Sonnen continued in his analysis of the fight and where he felt things went awry:

"He did some different things that made it hard. He went backwards a lot, and it's very difficult to fight someone when they're not coming forward and fighting with you. In practice, guys don't usually run away. They come in, and they engage. So, it made it a little bit harder, but I certainly was ready for that. We had envisioned that as being within his skill set."

Some have accused Sonnen as being a fighter who looks for a way out. Many felt that he looked for an exit, at the end of his first fight versus Silva, when he made a gigantic mistake and allowed himself to be smothered inside of a triangle choke. Those same critics claim that his loss at UFC 148 was just a repeat performance.

Sonnen doesn't believe that to be the case at all.

"No, I don't want out of it, right now. I wish I was in that moment, right now. The only thing I would do differently is I would have got him. I would have had to take some punches. That was risk. That's why I waited for him, but that didn't work out. I wish I would have gone with the other option, which was to get up and start fighting."

Finally, Sonnen described the infamous last few moments of the fight; moments that will probably always hold at least a small portion of controversy:

"It felt like a really long time. That surprises me that it was only a second. I remember sitting there, looking at him. I was watching his hands. All he's allowed to do is punch in that position. He came with a knee. It caught me offguard, and it kinda ruined the night for me."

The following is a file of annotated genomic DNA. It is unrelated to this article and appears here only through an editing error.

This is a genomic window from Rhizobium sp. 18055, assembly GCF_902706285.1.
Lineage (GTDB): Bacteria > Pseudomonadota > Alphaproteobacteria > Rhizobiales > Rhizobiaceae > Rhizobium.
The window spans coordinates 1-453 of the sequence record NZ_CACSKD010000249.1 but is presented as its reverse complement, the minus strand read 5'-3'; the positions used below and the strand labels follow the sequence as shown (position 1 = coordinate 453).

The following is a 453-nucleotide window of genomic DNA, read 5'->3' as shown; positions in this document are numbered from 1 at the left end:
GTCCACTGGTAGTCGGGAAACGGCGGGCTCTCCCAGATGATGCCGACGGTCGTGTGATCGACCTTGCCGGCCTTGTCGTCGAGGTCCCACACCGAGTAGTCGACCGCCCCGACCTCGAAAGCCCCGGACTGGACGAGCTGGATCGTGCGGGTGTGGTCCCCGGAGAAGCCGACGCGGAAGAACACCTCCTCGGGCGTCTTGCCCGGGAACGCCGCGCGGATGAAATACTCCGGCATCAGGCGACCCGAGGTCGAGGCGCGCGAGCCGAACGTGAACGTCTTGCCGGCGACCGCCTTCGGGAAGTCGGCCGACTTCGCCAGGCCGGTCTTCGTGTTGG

So, what's next? Will he be fighting at middleweight or at light heavyweight if he continues in the UFC? He's still not sure, but he has no desire to keep fighting if it isn't with the title as his goal:

"I'm not after the second one. I love Rich Franklin. I think he's done an awesome job. That's not for me. I'm in it purely for the championship, and if I don't have a clear road to the title, I'm gonna move on."

Sonnen was asked if Alexander Gustafsson, Lyoto Machida or Phil Davis are guys he could possibly be matched up with, were he to make the move up to 205 pounds.

According to him, he's had talks that have not included any of those names, but if it were to happen, he would definitely be fighting a top ten opponent: